Paris is for lovers; London is for raincoats.


I don’t mean to imply that one is better than the other. I would be happy to live in either place. Everywhere you looked in Paris, you saw lovers, and we really did need raincoats and umbrellas in London. But let’s be frank, or if you’re like me, let’s not be Frank because we aren’t. France, Paris in particular, represents culture and refinement. For an American like me, going to England/Britain/Great Britain/the United Kingdom/God Save the Queen! is like going home except that you don’t live there anymore and strange people are living in your house now. And they speak with an accent.


Sign of the Thames
(We were in London the week before the Queen’s Jubilee and saw this on the riverboat ride down the Thames.)


But how can you not love a country that puts bonnets on their cars and eats scones with clotted cream? No wonder the British almost conquered the world. After eating scones almost every day I was there, I began to doubt I would have been on the side of the American colonists during the Revolutionary War. (All that fuss over taxation without representation and look at us now: taxed while our representatives represent themselves, or if you were lucky enough to be born a corporation, representation without taxation.)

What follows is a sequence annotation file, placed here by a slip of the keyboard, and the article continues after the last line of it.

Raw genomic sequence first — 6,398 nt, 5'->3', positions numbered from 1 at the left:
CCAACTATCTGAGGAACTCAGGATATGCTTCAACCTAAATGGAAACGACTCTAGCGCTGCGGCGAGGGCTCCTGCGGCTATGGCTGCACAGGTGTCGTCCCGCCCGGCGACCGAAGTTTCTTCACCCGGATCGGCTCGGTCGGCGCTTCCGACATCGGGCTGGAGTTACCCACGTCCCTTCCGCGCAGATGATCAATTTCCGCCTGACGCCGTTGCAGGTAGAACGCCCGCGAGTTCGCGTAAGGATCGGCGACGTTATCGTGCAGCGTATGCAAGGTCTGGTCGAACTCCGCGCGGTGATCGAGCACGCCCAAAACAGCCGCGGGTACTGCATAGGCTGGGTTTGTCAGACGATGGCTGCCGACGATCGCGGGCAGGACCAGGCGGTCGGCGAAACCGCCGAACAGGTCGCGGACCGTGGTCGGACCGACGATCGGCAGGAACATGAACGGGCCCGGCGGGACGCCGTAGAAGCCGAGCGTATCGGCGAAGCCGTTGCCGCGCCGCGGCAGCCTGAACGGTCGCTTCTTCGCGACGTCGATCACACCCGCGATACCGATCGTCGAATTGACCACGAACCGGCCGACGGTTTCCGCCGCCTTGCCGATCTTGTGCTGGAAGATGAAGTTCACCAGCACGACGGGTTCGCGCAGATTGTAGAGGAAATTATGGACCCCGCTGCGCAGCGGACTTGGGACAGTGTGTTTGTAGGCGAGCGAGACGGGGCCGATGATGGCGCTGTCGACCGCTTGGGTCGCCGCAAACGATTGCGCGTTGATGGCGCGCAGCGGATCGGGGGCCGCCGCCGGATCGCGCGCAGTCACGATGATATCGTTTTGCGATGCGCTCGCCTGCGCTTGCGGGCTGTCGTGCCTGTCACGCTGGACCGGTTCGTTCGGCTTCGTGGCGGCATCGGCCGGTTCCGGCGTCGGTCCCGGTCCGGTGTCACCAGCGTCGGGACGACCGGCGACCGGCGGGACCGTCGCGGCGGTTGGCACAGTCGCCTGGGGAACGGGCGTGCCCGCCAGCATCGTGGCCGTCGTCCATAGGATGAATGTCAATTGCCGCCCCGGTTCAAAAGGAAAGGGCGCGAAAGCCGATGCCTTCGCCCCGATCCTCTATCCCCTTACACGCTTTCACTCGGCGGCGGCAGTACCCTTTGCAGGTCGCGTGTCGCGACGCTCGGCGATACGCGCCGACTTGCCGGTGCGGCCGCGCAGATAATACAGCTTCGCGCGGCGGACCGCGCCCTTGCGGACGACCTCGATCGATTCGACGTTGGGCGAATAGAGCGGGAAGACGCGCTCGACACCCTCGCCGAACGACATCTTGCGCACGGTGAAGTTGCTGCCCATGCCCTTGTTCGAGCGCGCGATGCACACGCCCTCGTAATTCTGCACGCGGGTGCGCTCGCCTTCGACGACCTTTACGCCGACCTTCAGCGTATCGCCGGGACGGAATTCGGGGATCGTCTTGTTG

Scones: spend a pound, gain a pound


And now that I mentioned eating all of those scones, I know you are dying to ask: Did you gain a lot of pounds in England? Yes, I gained a lot at the train station when we first arrived, and it pained me to see them melt away so quickly. Unlike in America, in England, having a lot of pounds is a good thing.


Next installment: We travel in a Tube

(Note to readers: I may have omitted a few details in the history of France and England. I won’t tell if you won’t.)